Rhapsody - Yamaha Hollow-Body Acoustic (Toasted)
- The Story: This was my second guitar. After spending a lot of time with Meddle, I gradually acquired the desire to own an acoustic guitar, especially after my little brother started playing guitar and had an acoustic of his own. I'm pretty sure I bought this after Christmas in early 2005 (or possibly late December 2004). I made a point of buying a guitar that was completely hollow and without any cutaways. I wanted it to be genuinely 100% acoustic, which is why I didn't bother to look at any acoustic/electrics, either. I had an electric guitar already, and I just wanted one that was, as I said, 100% acoustic. I picked up this one, and it had such a warm and beautiful tone, I knew it was the one I was looking for. I named it after what the sticker was called that I put on it - Rhapsody.
- Modifications: The only modification I've made to this guitar is the subtle but unique addition of a faery to the front. It was a beautiful sticker, and I felt it fit the guitar well. I had actually bought the guitar having a different faery sticker in mind to put on it, but ultimately I decided that this one was better suited to the guitar. The full name of the faery is Rhapsody in Gold, and I shortened it to name the guitar Rhapsody, a name that I also felt described the beautiful tone of the guitar well.
Peruvia - Classical Acoustic w/Single Cutaway (Dark Brown)
- The Story: This guitar was brought to me from Peru by one of my buddies in college, a certifiable world-traveller. The guitar was in somewhat poor condition (it was old), but it was in one piece, and that's what mattered. The strings needed to be tightened, and one of the tuning pegs wouldn't stay in place, but I got those fixed up eventually. Unfortunately, the guitar has other problems, including really high action and somewhat sharp frets along the edges of the neck, making it very difficult to play. I don't even bother with the thing. In fact, I think it's haunted. I originally wanted to use it as an alternate acoustic guitar to keep in an alternate tuning for doing certain songs, but I obviously can't play it. Besides, I don't really like classical-style guitars because the neck is so wide. Only one person has ever been known to play it, and that's my little brother, but he's an exception to most rules. I named the guitar Peruvia, to accentuate the fact that it's exotic.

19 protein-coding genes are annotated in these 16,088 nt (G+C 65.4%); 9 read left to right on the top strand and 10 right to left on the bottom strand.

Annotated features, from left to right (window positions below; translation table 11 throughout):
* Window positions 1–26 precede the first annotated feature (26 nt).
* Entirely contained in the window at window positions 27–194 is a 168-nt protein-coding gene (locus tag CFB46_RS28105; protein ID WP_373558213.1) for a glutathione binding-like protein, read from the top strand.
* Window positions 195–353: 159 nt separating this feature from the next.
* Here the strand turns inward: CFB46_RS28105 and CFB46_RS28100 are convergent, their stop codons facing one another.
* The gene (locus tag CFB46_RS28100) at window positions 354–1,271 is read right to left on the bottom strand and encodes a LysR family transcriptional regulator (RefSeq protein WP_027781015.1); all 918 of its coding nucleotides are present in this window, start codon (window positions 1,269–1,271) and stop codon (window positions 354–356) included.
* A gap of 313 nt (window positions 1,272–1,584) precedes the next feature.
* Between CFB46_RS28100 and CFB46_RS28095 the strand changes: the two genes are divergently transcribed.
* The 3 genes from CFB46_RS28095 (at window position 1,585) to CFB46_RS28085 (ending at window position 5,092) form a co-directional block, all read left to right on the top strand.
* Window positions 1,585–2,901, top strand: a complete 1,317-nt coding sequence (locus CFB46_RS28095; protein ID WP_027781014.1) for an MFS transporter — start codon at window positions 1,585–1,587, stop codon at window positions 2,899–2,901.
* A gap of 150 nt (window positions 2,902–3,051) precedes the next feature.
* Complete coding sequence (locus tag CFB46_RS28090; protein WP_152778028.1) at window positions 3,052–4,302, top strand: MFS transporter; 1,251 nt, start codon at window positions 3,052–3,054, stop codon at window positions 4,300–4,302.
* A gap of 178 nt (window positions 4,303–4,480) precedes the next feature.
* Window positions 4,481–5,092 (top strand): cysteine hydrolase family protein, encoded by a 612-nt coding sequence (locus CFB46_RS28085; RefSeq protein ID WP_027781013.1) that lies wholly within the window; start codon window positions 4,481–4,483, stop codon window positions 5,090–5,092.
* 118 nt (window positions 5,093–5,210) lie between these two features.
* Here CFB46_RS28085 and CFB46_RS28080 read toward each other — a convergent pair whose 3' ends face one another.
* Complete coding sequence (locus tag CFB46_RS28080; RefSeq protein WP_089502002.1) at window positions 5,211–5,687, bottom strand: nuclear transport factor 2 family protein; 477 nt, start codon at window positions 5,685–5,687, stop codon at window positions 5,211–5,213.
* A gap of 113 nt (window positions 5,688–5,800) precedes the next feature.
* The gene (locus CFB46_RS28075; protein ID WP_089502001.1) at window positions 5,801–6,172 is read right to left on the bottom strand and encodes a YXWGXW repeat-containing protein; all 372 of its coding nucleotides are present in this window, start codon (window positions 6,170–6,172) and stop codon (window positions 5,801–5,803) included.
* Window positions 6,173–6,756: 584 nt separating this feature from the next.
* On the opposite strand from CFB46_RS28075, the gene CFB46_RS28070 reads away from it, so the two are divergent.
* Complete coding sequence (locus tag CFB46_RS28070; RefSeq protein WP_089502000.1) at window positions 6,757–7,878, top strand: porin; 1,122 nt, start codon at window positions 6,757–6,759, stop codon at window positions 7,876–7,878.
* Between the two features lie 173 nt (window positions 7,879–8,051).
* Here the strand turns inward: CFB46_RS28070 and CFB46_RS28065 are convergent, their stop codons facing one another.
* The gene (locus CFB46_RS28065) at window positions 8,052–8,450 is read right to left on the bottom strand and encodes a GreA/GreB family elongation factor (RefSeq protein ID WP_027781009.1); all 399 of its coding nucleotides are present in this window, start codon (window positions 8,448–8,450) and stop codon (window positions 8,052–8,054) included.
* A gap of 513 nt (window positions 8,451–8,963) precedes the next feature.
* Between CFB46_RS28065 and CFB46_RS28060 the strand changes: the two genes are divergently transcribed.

- Modifications: As is my style, I added a sticker to this guitar to give it more personality (not that it really needed it). I put on a Tree of Life sticker on the back.
- I own a couple of 15 watt amps. The Crate GX-15 was part of the package when I bought Meddle. Later, when I bought a microphone (an Audio-Technica DR-VX1) in preparation for my first gig, I figured I'd need another amp for it, so I bought the Fender Frontman 15G (although I actually use the Fender amp for my guitars and the Crate amp for the microphone). I'm not playing to any stadiums, and although the idea of having an amp big enough to sit on is intriguing, I have yet to find myself in a situation where my 15 watt amps fall short of my needs.